Angel McCoughtry is living the dream

In her third pro season, Angel McCoughtry has the game, the attitude and the résumé of a WNBA veteran.

It has been McCoughtry's stellar play that has led the Atlanta Dream from a difficult 3-8 start to 17 victories in their final 22 games and a second consecutive spot in the WNBA playoffs. The No. 3 seed Dream play at No. 2 seed Connecticut on Friday.

"She's taken on the responsibility," Dream coach Marynell Meadors said. "She places a lot of it on her shoulders, and as Angel goes, this team goes."

The Dream do indeed follow the lead of their young, supremely talented, undeniably quirky star, who plays with an alter ego named "Lori Ann" on the floor and is producing a movie about her 25-year-old life called "Angel's Dream."

McCoughtry believes she has a story to tell. So she is working with filmmaker Stephen Philms to produce a documentary about her life, including her upbringing in Baltimore and college career at Louisville, where she led the Cardinals to the national championship game in her senior season. She was the No. 1 pick in the 2009 WNBA draft by the then-expansion team Atlanta.

"I'm so excited about it; it's going to be big-time," McCoughtry said. "I don't think people have seen a lot of this type of film with women's basketball. They've seen documentaries about LeBron [James] and the Fab Five [from Michigan]. But this is the women's basketball side.

"People think I was a McDonald's All-American and everything, but I wasn't that highly recruited. This is my story about growing up in Baltimore and how I got here. Not even women's basketball fans get to see the things that we go through, to see the things we've conquered to succeed."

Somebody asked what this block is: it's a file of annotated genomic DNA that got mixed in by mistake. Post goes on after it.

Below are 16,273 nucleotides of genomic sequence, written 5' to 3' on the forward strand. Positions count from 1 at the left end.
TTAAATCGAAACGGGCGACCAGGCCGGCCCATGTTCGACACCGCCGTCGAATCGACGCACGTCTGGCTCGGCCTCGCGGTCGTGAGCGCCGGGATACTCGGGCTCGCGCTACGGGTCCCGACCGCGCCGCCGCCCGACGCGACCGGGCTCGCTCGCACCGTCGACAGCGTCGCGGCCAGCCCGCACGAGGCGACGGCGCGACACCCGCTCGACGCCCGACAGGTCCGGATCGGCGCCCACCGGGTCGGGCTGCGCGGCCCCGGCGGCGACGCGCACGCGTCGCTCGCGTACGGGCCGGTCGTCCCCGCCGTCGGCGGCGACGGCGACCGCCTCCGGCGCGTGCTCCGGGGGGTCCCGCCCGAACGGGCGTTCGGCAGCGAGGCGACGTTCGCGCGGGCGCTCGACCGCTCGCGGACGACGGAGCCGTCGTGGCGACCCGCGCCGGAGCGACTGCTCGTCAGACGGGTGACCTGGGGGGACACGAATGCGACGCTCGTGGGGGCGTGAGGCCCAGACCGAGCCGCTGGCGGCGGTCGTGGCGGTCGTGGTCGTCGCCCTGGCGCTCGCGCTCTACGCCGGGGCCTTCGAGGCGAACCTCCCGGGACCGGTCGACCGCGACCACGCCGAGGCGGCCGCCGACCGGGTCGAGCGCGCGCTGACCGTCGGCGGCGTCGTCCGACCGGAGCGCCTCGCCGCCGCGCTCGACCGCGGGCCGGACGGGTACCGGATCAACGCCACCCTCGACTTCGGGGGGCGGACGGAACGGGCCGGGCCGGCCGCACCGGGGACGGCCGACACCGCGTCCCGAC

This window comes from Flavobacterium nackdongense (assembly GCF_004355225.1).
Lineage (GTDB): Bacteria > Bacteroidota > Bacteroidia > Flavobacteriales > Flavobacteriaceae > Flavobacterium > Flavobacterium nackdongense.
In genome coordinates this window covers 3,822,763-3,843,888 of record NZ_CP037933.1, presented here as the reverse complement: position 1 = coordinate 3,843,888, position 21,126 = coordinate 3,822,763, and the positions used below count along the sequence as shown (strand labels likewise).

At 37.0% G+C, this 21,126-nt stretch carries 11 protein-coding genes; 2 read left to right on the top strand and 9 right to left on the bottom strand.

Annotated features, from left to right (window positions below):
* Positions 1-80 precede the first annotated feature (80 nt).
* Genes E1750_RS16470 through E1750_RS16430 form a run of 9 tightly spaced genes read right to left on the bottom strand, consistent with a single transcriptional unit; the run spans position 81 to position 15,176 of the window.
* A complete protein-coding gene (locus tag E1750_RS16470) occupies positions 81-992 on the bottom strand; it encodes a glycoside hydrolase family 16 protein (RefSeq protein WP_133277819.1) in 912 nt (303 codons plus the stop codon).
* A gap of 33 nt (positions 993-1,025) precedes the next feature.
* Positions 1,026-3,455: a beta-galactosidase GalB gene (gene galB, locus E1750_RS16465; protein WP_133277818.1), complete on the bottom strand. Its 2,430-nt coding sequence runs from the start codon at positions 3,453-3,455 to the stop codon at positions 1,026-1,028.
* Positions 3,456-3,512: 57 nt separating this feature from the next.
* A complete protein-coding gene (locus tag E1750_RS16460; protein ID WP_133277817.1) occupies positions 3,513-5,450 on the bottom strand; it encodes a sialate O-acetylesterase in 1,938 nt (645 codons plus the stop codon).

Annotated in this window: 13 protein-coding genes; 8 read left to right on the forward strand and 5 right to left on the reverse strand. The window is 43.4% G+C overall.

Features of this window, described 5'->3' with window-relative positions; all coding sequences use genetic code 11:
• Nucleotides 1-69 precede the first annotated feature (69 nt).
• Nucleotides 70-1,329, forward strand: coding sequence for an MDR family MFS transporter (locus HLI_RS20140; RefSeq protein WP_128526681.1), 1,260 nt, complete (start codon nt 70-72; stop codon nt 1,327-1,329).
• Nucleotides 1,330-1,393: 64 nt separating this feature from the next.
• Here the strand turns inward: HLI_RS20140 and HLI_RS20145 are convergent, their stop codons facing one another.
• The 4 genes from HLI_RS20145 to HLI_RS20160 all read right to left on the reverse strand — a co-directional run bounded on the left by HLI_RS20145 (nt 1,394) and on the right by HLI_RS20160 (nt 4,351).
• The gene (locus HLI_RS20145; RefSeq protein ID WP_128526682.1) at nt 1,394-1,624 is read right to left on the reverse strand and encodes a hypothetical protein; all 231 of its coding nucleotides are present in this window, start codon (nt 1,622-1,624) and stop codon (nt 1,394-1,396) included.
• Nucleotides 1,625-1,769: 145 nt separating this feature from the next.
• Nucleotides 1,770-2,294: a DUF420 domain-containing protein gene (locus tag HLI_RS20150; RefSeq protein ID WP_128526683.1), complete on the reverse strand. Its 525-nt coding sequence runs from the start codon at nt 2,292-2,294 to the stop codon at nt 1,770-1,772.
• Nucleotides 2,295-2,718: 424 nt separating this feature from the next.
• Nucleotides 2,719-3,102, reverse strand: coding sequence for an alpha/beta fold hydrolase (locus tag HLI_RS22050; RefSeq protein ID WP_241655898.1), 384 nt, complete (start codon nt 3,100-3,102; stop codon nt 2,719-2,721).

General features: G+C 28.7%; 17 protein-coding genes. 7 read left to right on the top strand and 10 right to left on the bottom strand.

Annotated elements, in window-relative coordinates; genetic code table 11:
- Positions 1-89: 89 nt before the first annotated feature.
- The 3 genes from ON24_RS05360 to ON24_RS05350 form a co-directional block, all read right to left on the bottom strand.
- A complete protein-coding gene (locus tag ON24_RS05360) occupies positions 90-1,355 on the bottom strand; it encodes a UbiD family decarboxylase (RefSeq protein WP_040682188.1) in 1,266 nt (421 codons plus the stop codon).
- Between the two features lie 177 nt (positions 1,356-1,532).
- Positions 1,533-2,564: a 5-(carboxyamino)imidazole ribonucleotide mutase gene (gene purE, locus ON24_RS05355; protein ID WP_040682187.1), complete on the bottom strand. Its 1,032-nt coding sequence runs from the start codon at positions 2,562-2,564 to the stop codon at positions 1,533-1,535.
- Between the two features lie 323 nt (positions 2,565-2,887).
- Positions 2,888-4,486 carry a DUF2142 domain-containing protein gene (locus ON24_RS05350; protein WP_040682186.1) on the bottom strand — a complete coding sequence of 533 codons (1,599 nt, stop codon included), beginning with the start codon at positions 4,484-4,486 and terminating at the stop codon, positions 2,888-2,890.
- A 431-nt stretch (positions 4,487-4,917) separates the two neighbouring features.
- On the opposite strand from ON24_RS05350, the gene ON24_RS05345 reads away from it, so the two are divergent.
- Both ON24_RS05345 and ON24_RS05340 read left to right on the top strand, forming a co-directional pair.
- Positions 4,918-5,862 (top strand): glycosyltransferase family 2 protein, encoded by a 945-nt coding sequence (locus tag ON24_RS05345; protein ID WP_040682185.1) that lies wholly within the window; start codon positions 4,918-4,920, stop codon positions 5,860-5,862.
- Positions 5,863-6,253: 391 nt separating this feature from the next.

McCoughtry said she was always known as "the girl who played basketball" in her neighborhood. It was her "outlet" in a city known for its tough streets, violence and crime.

"I was always the only girl outside playing, coming in late at night. I used to get in trouble because I was out so late," McCoughtry said. "I used to miss curfew to play ball."

A camera crew has been following McCoughtry through the season, filming practice, doing personal interviews. The filming will continue overseas during the European season, capturing that aspect of her life as well.

"They are always filming her," Meadors said. "I'm not sure what it's going to be like at the end, but it's a great idea that she's trying."

McCoughtry said she and the filmmaker are working on getting a distributor, but the project is "pretty much in the beginning stage.'' She made a video that is on www.ifundie.com/angel35, encouraging fans to donate to help her get the film produced. She hopes it will be completed next summer.

"We have a lot of work to do," McCoughtry said.

There is work to do on the court as well. McCoughtry heads into the postseason tied with Diana Taurasi as the league's top scorer at 21.6 points per game.

She has scored at least 30 points in six games this season and three times since September began.

Indiana Fever coach Lin Dunn said McCoughtry is playing far beyond her years in a league full of experienced players. The lithe, 6-foot-1 forward has been compared to Sheryl Swoopes for her versatility and athleticism.

"I watch her play and I think that she can't be a third-year player," Dunn said. "She has size, she's quick and she's fast. She's just an amazing athlete."

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